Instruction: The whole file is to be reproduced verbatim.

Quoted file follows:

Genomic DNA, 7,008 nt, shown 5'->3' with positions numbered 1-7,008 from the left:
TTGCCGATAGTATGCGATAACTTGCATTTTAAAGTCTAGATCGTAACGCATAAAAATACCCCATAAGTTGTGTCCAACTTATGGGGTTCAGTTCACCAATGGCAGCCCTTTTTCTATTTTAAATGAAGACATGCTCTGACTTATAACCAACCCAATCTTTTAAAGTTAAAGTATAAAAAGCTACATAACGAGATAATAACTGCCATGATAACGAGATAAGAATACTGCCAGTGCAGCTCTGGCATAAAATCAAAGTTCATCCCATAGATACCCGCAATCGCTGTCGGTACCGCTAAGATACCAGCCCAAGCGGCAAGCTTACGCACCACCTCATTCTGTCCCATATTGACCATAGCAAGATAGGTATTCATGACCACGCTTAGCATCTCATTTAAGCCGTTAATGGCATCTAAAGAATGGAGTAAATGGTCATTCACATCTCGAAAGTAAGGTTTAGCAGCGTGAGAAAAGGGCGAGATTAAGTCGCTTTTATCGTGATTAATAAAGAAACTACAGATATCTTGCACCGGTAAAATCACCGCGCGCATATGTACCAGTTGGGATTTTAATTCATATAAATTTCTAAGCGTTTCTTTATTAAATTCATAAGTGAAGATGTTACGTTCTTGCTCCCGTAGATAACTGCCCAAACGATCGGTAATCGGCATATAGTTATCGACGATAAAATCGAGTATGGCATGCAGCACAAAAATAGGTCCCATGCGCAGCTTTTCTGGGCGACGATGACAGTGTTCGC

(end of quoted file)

Genomic DNA, 7,008 nt, shown 5'->3' with positions numbered 1-7,008 from the left:
TTGCCGATAGTATGCGATAACTTGCATTTTAAAGTCTAGATCGTAACGCATAAAAATACCCCATAAGTTGTGTCCAACTTATGGGGTTCAGTTCACCAATGGCAGCCCTTTTTCTATTTTAAATGAAGACATGCTCTGACTTATAACCAACCCAATCTTTTAAAGTTAAAGTATAAAAAGCTACATAACGAGATAATAACTGCCATGATAACGAGATAAGAATACTGCCAGTGCAGCTCTGGCATAAAATCAAAGTTCATCCCATAGATACCCGCAATCGCTGTCGGTACCGCTAAGATACCAGCCCAAGCGGCAAGCTTACGCACCACCTCATTCTGTCCCATATTGACCATAGCAAGATAGGTATTCATGACCACGCTTAGCATCTCATTTAAGCCGTTAATGGCATCTAAAGAATGGAGTAAATGGTCATTCACATCTCGAAAGTAAGGTTTAGCAGCGTGAGAAAAGGGCGAGATTAAGTCGCTTTTATCGTGATTAATAAAGAAACTACAGATATCTTGCACCGGTAAAATCACCGCGCGCATATGTACCAGTTGGGATTTTAATTCATATAAATTTCTAAGCGTTTCTTTATTAAATTCATAAGTGAAGATGTTACGTTCTTGCTCCCGTAGATAACTGCCCAAACGATCGGTAATCGGCATATAGTTATCGACGATAAAATCGAGTATGGCATGCAGCACAAAAATAGGTCCCATGCGCAGCTTTTCTGGGCGACGATGACAGTGTTCGC